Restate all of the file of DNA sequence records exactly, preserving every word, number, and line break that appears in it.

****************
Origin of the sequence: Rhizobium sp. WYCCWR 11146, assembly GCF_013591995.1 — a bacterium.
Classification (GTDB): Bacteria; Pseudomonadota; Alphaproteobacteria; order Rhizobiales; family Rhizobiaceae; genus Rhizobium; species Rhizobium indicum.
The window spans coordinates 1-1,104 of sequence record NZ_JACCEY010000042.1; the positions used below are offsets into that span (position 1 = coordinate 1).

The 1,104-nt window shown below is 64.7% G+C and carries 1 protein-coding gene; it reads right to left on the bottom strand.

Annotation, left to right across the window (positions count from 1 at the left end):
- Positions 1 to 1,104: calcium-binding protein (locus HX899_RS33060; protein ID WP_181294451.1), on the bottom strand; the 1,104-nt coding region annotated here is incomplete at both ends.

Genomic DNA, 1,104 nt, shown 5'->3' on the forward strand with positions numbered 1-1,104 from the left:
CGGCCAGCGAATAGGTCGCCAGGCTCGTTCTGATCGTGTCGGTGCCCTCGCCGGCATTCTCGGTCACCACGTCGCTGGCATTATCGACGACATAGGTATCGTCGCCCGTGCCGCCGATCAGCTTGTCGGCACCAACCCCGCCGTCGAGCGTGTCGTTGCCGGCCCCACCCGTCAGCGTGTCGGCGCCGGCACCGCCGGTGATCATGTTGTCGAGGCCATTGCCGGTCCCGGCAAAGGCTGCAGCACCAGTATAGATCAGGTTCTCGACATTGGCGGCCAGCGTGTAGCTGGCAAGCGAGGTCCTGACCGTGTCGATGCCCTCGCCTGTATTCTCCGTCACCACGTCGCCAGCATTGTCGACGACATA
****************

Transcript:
Origin of the sequence: Rhizobium sp. WYCCWR 11146, assembly GCF_013591995.1 — a bacterium.
Classification (GTDB): Bacteria; Pseudomonadota; Alphaproteobacteria; order Rhizobiales; family Rhizobiaceae; genus Rhizobium; species Rhizobium indicum.
The window spans coordinates 1-1,104 of sequence record NZ_JACCEY010000042.1; the positions used below are offsets into that span (position 1 = coordinate 1).

The 1,104-nt window shown below is 64.7% G+C and carries 1 protein-coding gene; it reads right to left on the bottom strand.

Annotation, left to right across the window (positions count from 1 at the left end):
- Positions 1 to 1,104: calcium-binding protein (locus HX899_RS33060; protein ID WP_181294451.1), on the bottom strand; the 1,104-nt coding region annotated here is incomplete at both ends.

Genomic DNA, 1,104 nt, shown 5'->3' on the forward strand with positions numbered 1-1,104 from the left:
CGGCCAGCGAATAGGTCGCCAGGCTCGTTCTGATCGTGTCGGTGCCCTCGCCGGCATTCTCGGTCACCACGTCGCTGGCATTATCGACGACATAGGTATCGTCGCCCGTGCCGCCGATCAGCTTGTCGGCACCAACCCCGCCGTCGAGCGTGTCGTTGCCGGCCCCACCCGTCAGCGTGTCGGCGCCGGCACCGCCGGTGATCATGTTGTCGAGGCCATTGCCGGTCCCGGCAAAGGCTGCAGCACCAGTATAGATCAGGTTCTCGACATTGGCGGCCAGCGTGTAGCTGGCAAGCGAGGTCCTGACCGTGTCGATGCCCTCGCCTGTATTCTCCGTCACCACGTCGCCAGCATTGTCGACGACATA